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Beyond the Pulpit

June 2017

Dear Sisters and Brothers in Christ, greetings to you all in the name of our Lord Jesus Christ.

Sandwiched between Memorial Day and the 4th of July, the two civil holidays when we celebrate our freedom as a nation and honor those who have provided it for us, is June.  Of course, as a child, June meant freedom to me.  With June came freedom from school, lots of outdoor time, picnics, swimming, summer camp, vacation, and no shoes (except for church on Sunday).  In my mind, it would be a long time until the oppression of school began again.  Those were great times, and they still are.  Of course as we grow up, freedom takes on different meanings.

Galatians 5:1 reads, “For freedom Christ has set us free. Stand firm, therefore, and do not submit again to a yoke of slavery.”  Many preachers over the years have turned to this passage in an effort to inspire the congregation to remember the virtues of liberty and freedom that come with our salvation in Christ as well as with our American heritage.   We must work as hard at preserving the freedoms of our nation as we do in celebrating our freedom found in the Christian life.

There is nothing wrong with these ideals, indeed I would pretty much agree with their ideals.  Living the Christian life is difficult and involves a great deal of hard work in praying, studying, worshipping and resisting temptation.  Like-wise the freedoms we enjoy as citizens of this nation have been won and preserved at a precious price.

However it is interesting that later in Galatians 5, Paul writes, “For you were called to freedom, brothers and sisters;* only do not use your freedom as an opportunity for self-indulgence, but through love become slaves to one another. For the whole law is summed up in a single commandment, ‘You shall love your neighbor as yourself.’ (Galatians 5: 13-14)

What an ironic thing to tell us, “do not submit to slavery”… and then in the same chapter he goes on to encourage the faithful to become slaves to each other.  Of course we need to put it all into context.  Paul is of course speaking about the Jewish laws that pre-scribed that certain actions were necessary to attain salvation.  For the Christian, faith in Jesus supersedes the Law.  But that freedom is not a license to do whatever you want.  On the contrary, as people freed from sin and death by the death and resurrection of Jesus, we now have an obligation to love one-another as we have been loved by Jesus.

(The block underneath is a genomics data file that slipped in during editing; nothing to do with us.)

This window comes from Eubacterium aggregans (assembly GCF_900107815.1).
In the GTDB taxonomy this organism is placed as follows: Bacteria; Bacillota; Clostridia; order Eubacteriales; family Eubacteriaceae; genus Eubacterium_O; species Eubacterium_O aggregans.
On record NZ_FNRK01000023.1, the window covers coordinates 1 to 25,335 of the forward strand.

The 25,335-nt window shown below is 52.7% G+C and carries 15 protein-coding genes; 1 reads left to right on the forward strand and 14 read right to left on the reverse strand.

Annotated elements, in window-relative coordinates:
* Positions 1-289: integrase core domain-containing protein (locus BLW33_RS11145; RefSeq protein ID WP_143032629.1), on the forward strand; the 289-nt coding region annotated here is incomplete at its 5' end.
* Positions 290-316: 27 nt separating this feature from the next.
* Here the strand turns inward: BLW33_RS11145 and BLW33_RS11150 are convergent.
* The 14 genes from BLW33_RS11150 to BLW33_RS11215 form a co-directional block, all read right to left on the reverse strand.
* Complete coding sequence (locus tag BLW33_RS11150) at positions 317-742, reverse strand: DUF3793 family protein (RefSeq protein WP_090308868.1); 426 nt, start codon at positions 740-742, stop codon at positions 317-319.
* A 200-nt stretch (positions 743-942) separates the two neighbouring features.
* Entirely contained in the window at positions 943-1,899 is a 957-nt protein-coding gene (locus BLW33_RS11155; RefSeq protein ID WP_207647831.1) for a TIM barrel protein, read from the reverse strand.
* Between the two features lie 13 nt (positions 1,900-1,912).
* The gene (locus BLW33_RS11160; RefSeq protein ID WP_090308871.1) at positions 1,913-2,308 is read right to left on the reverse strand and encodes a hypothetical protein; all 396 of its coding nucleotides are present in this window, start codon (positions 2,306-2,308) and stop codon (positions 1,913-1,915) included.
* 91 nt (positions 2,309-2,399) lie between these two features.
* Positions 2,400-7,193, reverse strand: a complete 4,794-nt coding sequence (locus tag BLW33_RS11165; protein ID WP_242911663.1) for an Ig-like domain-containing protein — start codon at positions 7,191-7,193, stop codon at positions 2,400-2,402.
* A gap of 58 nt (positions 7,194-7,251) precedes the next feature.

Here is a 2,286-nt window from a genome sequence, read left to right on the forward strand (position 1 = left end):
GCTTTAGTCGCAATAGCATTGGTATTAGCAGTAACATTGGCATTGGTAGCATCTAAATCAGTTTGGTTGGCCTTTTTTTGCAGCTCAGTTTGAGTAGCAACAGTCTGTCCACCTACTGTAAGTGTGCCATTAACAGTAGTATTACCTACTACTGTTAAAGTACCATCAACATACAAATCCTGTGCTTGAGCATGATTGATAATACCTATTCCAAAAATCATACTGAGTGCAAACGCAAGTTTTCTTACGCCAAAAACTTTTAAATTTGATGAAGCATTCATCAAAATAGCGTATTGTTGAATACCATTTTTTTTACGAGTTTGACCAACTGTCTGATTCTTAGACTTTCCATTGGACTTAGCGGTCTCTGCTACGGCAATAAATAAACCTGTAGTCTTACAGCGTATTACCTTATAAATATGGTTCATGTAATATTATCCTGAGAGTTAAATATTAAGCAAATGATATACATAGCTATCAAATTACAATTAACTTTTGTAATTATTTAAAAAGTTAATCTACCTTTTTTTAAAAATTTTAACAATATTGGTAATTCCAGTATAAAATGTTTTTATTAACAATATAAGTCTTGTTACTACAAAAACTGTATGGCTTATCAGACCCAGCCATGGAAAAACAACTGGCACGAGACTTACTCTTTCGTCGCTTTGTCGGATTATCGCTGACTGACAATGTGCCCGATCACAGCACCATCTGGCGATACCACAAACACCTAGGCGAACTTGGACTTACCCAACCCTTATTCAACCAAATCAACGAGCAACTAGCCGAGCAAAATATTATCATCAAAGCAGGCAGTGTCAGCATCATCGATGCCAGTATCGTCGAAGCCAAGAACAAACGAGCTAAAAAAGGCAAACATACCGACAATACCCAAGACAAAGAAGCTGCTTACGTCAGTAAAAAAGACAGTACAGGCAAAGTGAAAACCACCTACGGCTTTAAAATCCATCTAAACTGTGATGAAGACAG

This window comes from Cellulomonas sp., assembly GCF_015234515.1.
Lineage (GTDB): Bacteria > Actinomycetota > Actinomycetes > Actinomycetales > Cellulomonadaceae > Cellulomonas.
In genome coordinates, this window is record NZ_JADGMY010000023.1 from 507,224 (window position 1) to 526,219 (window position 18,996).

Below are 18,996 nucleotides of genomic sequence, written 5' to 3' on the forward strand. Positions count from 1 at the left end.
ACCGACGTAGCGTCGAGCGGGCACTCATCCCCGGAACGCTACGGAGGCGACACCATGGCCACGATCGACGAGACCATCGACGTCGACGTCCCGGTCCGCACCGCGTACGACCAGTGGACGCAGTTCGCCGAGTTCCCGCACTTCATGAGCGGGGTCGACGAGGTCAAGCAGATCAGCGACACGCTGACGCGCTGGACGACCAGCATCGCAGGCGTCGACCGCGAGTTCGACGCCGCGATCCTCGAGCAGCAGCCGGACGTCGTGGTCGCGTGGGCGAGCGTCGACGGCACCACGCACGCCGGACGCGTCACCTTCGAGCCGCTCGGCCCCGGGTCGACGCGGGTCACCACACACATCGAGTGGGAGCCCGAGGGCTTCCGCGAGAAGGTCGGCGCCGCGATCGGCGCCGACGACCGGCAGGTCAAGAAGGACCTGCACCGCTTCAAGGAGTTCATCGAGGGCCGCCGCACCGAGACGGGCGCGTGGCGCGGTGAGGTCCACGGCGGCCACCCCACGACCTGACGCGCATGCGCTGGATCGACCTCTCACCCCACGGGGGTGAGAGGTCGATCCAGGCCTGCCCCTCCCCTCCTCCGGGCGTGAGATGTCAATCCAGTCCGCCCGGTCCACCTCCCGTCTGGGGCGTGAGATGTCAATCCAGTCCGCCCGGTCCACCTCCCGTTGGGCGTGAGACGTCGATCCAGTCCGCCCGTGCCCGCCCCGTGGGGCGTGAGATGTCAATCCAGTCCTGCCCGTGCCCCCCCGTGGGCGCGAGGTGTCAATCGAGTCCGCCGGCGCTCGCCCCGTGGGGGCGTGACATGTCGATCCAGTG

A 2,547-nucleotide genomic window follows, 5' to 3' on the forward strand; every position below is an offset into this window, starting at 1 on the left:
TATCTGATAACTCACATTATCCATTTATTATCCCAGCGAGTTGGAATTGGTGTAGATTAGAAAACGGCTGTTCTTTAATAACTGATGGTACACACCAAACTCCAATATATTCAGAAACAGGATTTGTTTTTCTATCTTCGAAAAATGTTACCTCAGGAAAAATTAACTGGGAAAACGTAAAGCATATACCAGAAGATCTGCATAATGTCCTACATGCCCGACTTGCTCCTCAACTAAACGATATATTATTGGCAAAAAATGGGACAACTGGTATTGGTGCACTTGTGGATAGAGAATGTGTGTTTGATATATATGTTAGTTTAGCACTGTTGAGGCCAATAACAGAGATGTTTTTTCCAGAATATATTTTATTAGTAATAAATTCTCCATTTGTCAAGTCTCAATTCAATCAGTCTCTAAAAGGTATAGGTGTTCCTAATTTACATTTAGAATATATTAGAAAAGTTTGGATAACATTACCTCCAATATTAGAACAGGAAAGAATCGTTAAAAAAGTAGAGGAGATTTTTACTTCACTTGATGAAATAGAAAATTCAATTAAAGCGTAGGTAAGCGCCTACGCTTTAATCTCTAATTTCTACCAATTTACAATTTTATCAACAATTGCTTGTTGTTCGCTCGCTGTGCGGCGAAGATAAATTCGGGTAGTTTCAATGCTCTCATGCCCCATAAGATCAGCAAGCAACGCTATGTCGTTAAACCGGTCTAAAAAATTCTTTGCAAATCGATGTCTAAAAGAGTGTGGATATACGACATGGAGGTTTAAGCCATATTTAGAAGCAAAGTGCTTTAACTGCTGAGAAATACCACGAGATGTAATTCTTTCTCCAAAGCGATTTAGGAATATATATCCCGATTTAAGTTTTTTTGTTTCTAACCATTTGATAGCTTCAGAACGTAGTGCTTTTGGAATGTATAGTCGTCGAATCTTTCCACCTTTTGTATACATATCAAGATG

Out of that love we are called to serve one-another.  To give our lives as Jesus did in service to God and the community.  Ironically, that brings us back to the nation.  For what really makes us strong is the willingness to share and to serve.  On average, Americans give more donations and volunteer time than any other nation.  We are protected by a volunteer armed force, and the bulk of our fire-fighting is done by volunteers.  When there is a disaster, it is the volunteers that do most of the clean-up and rebuilding.  What drives us?  There are many reasons, only you can decide what inspires you to service.

As we enter into the freedom and excitement of summertime, remember the call to serve others.  Remember that it is Christ Jesus that calls us to love and serve every day.  Take some time to do something for someone else, be a good example to your kids and your neighbors.   Serve with gladness and strive to love each other as we love our nation.  Besides, serving each other is not really an option, as one of my esteemed colleagues said, It’s “Biblical, it may not be about what you want.”

May the peace and blessings of God, the joy of Jesus Christ, and the guidance of the Holy Spirit be with you all,

Mitch